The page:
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Sorry, Rex, fans don’t make noise at sterile MetLife

Posted October 16, 2013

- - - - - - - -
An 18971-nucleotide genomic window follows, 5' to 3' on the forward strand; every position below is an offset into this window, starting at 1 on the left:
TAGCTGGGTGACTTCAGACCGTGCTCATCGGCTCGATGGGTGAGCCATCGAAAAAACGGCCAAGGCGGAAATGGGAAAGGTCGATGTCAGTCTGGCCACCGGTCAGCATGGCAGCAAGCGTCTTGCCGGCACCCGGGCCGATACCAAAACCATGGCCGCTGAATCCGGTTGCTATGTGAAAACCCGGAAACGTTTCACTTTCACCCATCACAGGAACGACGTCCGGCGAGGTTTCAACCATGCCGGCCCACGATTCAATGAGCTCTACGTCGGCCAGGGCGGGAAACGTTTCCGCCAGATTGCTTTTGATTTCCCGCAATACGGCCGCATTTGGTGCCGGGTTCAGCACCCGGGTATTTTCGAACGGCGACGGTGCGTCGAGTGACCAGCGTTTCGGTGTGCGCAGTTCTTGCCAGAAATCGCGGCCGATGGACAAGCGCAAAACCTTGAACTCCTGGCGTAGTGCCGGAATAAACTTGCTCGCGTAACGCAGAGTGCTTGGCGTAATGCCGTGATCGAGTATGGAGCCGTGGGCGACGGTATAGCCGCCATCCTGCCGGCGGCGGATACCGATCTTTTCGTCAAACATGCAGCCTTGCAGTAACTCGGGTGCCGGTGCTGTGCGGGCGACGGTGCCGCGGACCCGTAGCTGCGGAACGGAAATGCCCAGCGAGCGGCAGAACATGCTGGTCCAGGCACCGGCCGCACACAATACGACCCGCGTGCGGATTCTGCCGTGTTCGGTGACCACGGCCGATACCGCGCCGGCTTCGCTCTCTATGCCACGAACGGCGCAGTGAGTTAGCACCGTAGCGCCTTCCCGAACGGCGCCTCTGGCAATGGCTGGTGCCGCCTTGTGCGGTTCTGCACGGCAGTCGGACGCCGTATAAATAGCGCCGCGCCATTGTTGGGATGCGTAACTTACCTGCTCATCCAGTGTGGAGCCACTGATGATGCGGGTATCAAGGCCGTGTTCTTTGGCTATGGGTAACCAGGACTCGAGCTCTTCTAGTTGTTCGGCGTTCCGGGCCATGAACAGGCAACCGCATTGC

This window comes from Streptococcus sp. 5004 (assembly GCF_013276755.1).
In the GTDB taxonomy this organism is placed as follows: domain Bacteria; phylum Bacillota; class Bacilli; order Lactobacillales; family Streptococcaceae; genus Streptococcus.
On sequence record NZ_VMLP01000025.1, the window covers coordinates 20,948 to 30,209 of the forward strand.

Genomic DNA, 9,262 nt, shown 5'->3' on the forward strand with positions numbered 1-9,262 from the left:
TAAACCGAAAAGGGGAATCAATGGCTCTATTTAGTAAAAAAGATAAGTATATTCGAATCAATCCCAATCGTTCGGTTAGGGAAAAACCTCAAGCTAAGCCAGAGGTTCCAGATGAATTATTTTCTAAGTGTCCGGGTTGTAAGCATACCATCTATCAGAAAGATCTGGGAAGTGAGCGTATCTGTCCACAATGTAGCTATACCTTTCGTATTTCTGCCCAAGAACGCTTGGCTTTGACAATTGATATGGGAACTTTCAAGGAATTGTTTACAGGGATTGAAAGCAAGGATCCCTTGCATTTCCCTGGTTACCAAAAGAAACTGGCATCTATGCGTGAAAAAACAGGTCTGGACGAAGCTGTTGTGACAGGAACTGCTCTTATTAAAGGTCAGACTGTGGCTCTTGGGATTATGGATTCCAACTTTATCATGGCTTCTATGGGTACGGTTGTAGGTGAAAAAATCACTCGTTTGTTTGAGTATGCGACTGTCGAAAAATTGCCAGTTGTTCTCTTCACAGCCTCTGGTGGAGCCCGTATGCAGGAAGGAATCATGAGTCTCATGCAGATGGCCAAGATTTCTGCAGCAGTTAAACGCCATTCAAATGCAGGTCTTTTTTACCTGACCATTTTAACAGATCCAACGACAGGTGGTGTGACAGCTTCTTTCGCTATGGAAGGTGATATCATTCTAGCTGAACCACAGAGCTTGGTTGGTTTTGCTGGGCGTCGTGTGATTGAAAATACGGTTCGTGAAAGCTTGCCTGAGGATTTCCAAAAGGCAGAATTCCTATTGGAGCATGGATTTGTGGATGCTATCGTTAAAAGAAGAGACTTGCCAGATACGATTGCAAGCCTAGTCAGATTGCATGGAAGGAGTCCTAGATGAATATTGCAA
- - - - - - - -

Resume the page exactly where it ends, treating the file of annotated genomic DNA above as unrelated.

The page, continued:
All Rex Ryan needs is a pair of pom-poms to complete his transformation into a cheerleader this week. The Jets coach exhorted fans to recreate the frenzy of the 2009 game against the Patriots when Ryan’s Jets won 16-9 in his second game as coach. You may remember Ryan giving the fans a symbolic game ball afterward because the noise level was so high the Patriots had 11 penalties, including four delays of game. “If you make it like that,” Ryan said on ESPN Radio, “we’re going to beat this team.” Here is the problem: That scene never will be duplicated. Any hope of that ended when the wrecking ball took down Giants Stadium a few months later and fans were given the $1.6 billion MetLife Stadium in its place. The 3-year old stadium has as much charm as a parking garage, with its gray, metallic exterior and its drab interior. The Jets are 16-11 in the new building, but it’s hard to remember any games when the fans were a factor. Any home-field advantage the Jets ever had left with the last remnant of the old stadium. The new stadium’s main issue is a problem many franchises are facing across sports — many true, rabid fans have been priced out of the stadium entirely, or at least the good seats, thanks to PSLs and high prices on everything from parking to a bottle of water. In their places are the fans whose wallets are bigger than their knowledge of Jets history. When building the stadium the Jets put a higher priority on the bottom line than making sure the place was loud when the opponent was on the goal line. The Team Marketing Report put together a “Fan Cost Index” that evaluates the fan experience based on a game for a family of four. The Jets are the fifth-highest priced team with an average cost of $577.12, including tickets, parking, food, drinks and souvenirs. The Giants, who face the same home-field problems as the Jets, are third on that list. There is also the basic structure of the building. The larger, newer buildings never seem to contain noise the way the old buildings did. We’ve seen it in The Bronx with Yankee Stadium and in East Rutherford. It’s hard to fault the Jets for wanting to score a profit, but at what cost? The lower bowl between the 20-yard lines, where the highest-priced seats are, clears out just before halftime and remains empty deep into the third quarter while those ticket-holders head to the club areas to eat their sushi and shrimp cocktail. It’s a sea of gray in these areas when the second-half kickoff hits. Then you have the issue of people trying to recoup some of their money by selling their tickets to opposing fans. There were so many “Terrible Towels” in the stands Sunday it looked as if the Jets were giving them out. Steelers fans took over the stadium by the end of the game the same way 49ers fans did a year ago. I don’t blame the fans for selling their tickets. I blame the Jets and the NFL for creating an environment where people feel the need to sell their tickets in order to offset the costs involved with going to the games. The Jets are trying to improve the fan experience. Led by team president Neil Glat, the team has introduced things like the “Aviators,” a drum line shown on the big screen during games and the team walk through the parking lot before the game. They are also studying the decibel levels at the stadium and trying to figure out when the building is the loudest and what they can do to keep it loud. The problem is these ideas were conceived in a board room not Section 308. The best fan traditions are organic. “Potvin Sucks” at the Garden or the “J-E-T-S” chant that for years dominated Jets game. Like him or loathe him, “Fireman Ed” did bring something unique to Jets games, something which is now missing. Sometimes you wonder if the Jets understand their fan base, too. All I have to do is check my Twitter mentions or my email to get reminded of how jaded and cynical Jets fans can be. “Jet Up” videos on the big screen might work in Indiana. Here they’re likely to get a “Bleep You.” Four years ago, Ryan delivered an automated voicemail to season-ticket holders asking for the crowd to get loud, and it worked. The stadium that day was stick-your-head-in-an-airplane-engine loud as the fans embraced their new coach and beating Tom Brady for the first time in East Rutherford. On Sunday, the Jets hope to give their fans another moment like that. How loudly will the Jets fans cheer it?